Contract talks aimed at ending a 21-day strike by the United Auto Workers against General Motors have taken a turn for the worse, hitting a big snag over product commitments for U.S. factories, a union official wrote in an email to members.
General Motors offered striking union members wage increases or lump-sum payments in all four years of a proposed contract, as the walkout continued in its third week. But union bargainers rejected the offer, according to a person briefed on the negotiations.
September marked the worst month for U.S. manufacturing in more than a decade—since June 2009—according to the closely watched Institute for Supply Management’s Manufacturing Index.
The strike against General Motors by the United Auto Workers is playing out amid a corruption scandal inside the UAW that has caused distrust of the union leadership among many rank-and-file members.
Negotiators for General Motors and the United Auto Workers took a break from bargaining around 9 p.m. Monday but headed back at to the tables on Tuesday as a strike by more than 49,000 employees extended into a second day.
A strike by over 49,000 United Auto workers against General Motors could have been averted had the company made its latest offer sooner, the union’s top negotiator said in a letter to the company.
The company cited a decline in demand for its flat-rolled carbon steel products for the closure that could happen as soon as this month.
Allison, which makes automatic transmissions, acquired one of its long-time suppliers, plus a company that makes tools for that supplier.
The move announced Tuesday means that GM will be the focus of bargaining, and any deal with the company will set the pattern for Ford and Fiat Chrysler. It also means that if the union decides to go on strike, it will be against GM.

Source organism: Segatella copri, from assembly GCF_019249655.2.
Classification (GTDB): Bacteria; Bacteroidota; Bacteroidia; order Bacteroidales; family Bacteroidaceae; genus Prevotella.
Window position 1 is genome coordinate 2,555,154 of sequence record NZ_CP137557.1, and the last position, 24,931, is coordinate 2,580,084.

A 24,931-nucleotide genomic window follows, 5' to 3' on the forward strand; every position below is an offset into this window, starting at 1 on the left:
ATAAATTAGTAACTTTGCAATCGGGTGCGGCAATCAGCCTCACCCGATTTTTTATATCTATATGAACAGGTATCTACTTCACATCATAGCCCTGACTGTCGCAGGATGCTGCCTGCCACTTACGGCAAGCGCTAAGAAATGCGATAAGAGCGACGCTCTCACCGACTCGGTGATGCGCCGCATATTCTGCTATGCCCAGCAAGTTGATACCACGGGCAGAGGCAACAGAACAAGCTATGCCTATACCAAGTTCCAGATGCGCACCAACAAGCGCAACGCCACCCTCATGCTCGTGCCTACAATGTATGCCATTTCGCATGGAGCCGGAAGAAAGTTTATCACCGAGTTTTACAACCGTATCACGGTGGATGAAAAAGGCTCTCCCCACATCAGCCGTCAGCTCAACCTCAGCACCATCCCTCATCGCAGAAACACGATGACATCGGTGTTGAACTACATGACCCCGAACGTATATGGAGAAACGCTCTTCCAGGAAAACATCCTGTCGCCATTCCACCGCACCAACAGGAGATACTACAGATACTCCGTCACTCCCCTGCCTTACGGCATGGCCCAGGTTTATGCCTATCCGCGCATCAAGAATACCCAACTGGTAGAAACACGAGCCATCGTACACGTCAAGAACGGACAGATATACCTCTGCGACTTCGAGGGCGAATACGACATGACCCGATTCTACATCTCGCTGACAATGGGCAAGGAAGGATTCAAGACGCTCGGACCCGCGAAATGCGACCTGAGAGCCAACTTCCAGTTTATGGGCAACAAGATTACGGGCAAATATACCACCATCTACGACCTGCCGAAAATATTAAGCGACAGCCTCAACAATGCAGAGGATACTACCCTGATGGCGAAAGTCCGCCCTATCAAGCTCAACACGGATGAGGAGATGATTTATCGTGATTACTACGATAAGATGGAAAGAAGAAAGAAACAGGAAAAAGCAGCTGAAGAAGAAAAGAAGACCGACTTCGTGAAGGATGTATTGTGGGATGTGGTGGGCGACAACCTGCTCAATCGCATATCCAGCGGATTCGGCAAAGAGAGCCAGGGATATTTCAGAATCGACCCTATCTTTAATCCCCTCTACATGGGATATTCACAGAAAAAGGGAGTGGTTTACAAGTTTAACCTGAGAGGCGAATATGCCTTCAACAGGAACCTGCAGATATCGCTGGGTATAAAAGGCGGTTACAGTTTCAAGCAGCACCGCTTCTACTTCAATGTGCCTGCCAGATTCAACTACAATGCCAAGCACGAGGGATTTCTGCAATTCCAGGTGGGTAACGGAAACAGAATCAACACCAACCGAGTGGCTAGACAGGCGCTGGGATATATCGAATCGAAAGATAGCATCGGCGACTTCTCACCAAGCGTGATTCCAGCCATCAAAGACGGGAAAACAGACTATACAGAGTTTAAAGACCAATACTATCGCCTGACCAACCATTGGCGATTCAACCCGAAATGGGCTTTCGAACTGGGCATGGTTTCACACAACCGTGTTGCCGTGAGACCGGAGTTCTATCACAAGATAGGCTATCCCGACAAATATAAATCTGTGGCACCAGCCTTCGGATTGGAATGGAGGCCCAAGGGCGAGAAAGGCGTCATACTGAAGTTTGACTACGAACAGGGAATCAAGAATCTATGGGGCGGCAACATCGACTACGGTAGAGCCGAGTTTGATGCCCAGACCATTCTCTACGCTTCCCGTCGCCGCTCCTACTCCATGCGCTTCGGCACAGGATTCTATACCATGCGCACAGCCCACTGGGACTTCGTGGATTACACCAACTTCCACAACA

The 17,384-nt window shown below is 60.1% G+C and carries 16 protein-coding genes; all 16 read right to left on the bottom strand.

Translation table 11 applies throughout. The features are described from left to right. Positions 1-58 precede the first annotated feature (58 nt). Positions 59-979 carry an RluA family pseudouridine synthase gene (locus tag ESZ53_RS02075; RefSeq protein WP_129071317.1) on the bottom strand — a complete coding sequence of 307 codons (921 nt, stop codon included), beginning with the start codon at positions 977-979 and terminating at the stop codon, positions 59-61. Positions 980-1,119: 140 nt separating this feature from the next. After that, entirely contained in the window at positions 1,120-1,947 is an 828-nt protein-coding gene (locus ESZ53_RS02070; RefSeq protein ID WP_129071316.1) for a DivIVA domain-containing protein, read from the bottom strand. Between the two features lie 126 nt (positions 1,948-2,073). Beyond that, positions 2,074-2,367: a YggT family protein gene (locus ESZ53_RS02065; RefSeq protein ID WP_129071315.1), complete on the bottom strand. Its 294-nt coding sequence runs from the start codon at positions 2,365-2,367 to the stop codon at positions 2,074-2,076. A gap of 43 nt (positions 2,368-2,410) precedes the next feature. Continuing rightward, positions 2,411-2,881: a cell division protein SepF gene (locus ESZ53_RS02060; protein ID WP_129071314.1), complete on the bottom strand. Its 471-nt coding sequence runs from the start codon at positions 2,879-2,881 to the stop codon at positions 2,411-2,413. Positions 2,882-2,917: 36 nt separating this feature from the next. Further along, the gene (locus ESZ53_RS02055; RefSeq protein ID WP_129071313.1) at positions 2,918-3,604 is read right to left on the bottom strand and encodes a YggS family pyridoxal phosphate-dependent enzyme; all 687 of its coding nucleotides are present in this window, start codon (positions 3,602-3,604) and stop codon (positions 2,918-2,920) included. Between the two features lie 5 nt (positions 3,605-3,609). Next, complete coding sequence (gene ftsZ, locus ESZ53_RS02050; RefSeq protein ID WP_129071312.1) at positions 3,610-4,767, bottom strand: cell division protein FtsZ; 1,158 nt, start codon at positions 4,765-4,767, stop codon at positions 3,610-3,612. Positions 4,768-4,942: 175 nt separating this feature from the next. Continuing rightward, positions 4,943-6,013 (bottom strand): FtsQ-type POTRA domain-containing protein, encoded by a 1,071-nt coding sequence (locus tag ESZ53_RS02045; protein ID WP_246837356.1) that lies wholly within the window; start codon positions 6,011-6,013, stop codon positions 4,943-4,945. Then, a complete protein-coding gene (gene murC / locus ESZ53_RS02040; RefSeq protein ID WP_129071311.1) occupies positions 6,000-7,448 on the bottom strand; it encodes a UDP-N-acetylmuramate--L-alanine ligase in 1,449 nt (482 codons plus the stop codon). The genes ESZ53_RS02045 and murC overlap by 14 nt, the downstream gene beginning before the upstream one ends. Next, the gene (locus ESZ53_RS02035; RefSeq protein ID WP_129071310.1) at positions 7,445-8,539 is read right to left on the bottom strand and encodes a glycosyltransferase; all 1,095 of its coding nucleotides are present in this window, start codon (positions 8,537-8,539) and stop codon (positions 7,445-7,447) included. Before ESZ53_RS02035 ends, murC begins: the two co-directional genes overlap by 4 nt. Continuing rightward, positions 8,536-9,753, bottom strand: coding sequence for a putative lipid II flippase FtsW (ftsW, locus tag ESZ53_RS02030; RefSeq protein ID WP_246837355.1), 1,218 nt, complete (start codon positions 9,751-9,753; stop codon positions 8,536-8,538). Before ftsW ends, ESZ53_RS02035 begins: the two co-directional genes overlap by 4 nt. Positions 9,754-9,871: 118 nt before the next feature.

Mitchel & Scott Machine Co. told the state this week that it will be closing operations and terminating all employees on Oct. 25.
The 2019 J.D. Power Tech Experience Index study found that frustrated drivers may avoid the systems in future vehicle purchases. That’s a problem for automakers who want to prepare people for fully automated vehicles.
The canceled development was a joint venture between Indianapolis-based Heritage Environmental and Monterrey, Mexico-based Zinc Nacional, which had said the project planned for the site of a former BorgWarner automotive factory would have created up to 90 jobs over several years.
The retirement of President and Chief Operating Officer Rich Freeland will spark several executive-level promotions at the Indiana-based manufacturer.
The manufacturer has reinvigorated its product line, brokered new partnerships, and greatly expanded its sales footprint, but the tune from parent New York-based Voxx International Corp. is far less melodic.
The Lafayette factory now has about 5,700 workers and, in April, produced its 4 millionth vehicle since opening in 1989.
Fort Wayne-based Steel Dynamics Inc. said the electric arc-furnace unit will be in Sinton, Texas, about 25 miles northwest of Corpus Christi.
GCI Slingers said it will add 10,000 square feet to its existing 20,000-square-foot facility at 5005 W. 106th St.
Maxxis International has several original-equipment supply contracts with Midwest auto assemblers, including Subaru of Indiana.
The order strengthens the standards that federal agencies must follow under the Buy American Act, which creates a preference for American-made goods.